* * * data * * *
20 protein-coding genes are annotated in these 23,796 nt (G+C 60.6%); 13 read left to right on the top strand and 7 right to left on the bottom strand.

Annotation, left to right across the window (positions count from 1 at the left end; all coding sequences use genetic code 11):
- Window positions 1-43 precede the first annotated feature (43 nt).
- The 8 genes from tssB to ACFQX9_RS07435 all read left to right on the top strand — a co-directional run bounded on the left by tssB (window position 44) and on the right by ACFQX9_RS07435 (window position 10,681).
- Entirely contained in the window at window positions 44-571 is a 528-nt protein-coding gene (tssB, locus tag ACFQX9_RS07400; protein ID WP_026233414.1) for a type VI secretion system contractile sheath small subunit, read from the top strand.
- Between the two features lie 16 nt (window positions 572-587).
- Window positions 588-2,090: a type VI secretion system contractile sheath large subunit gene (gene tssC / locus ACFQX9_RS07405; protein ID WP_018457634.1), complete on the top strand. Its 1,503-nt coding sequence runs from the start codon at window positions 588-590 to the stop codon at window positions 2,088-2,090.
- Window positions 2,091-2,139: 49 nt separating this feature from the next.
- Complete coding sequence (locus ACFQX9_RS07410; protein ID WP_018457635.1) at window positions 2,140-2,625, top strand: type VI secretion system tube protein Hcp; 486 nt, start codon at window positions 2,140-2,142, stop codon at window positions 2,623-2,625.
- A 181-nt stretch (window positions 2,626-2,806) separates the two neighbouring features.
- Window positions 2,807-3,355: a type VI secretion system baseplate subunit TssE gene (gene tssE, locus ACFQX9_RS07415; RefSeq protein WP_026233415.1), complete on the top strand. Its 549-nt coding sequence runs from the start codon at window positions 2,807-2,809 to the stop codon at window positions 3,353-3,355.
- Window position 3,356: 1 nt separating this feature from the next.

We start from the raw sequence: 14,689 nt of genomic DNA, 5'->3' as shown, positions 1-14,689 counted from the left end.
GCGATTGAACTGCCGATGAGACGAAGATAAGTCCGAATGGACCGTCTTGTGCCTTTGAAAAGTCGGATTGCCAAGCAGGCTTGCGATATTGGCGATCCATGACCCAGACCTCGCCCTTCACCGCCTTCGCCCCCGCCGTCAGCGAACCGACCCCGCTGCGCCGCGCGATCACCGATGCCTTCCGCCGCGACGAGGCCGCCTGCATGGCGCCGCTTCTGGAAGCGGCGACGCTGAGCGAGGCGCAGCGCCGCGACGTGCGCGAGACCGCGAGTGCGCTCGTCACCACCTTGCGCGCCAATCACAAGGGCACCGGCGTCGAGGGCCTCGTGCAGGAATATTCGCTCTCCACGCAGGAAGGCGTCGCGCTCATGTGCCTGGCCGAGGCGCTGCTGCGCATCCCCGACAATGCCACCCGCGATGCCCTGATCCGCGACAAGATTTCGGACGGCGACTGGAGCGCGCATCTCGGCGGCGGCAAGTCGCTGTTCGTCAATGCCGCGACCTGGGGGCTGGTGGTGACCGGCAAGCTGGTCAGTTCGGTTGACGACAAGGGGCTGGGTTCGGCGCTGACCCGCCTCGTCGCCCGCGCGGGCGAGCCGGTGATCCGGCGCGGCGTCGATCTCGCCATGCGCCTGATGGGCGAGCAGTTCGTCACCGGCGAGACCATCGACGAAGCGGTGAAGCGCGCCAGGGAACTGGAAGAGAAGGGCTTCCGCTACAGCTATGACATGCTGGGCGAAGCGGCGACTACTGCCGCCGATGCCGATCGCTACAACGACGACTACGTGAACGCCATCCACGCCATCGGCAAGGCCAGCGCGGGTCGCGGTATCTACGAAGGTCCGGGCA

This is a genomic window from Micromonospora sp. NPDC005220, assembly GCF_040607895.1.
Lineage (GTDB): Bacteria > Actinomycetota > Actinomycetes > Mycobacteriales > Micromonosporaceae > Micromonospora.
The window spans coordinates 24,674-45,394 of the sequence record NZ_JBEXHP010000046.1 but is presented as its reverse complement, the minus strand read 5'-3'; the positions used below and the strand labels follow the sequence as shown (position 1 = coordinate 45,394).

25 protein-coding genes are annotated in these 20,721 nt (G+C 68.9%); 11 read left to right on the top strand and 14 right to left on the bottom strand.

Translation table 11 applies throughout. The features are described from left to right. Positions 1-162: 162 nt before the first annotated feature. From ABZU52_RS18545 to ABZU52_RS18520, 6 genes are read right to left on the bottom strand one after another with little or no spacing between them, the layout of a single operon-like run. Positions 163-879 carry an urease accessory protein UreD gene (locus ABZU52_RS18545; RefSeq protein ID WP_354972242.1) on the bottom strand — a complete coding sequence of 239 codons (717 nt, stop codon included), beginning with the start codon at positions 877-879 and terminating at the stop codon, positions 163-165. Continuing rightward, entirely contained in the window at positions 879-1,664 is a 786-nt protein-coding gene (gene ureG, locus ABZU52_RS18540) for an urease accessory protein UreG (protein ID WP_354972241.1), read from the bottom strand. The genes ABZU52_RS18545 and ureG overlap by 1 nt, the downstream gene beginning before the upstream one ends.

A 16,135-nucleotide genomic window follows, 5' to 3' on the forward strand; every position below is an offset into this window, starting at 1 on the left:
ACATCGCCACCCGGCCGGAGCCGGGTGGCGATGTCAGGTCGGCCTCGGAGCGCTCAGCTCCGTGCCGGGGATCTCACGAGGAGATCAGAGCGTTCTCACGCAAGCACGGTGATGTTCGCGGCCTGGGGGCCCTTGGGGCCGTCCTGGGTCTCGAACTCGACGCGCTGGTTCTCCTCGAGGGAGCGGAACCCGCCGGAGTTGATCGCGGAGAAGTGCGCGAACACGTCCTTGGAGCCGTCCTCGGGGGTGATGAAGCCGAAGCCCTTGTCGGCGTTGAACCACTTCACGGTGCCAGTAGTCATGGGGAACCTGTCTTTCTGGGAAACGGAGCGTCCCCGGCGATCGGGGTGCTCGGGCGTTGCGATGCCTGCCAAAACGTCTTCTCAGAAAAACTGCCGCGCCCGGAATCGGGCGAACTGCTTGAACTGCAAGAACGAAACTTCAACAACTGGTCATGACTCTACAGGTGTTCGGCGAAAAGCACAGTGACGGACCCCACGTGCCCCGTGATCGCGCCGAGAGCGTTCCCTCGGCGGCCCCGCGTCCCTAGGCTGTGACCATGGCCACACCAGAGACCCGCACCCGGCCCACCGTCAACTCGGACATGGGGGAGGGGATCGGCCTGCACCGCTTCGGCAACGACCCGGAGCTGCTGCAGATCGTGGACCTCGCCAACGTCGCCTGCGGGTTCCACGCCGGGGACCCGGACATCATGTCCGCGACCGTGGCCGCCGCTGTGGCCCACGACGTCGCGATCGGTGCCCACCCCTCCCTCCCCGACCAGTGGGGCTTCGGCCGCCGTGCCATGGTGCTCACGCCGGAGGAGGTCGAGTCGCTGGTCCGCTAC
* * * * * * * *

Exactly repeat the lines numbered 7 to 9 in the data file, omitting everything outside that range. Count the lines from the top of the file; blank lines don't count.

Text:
- Window positions 588-2,090: a type VI secretion system contractile sheath large subunit gene (gene tssC / locus ACFQX9_RS07405; protein ID WP_018457634.1), complete on the top strand. Its 1,503-nt coding sequence runs from the start codon at window positions 588-590 to the stop codon at window positions 2,088-2,090.
- Window positions 2,091-2,139: 49 nt separating this feature from the next.
- Complete coding sequence (locus ACFQX9_RS07410; protein ID WP_018457635.1) at window positions 2,140-2,625, top strand: type VI secretion system tube protein Hcp; 486 nt, start codon at window positions 2,140-2,142, stop codon at window positions 2,623-2,625.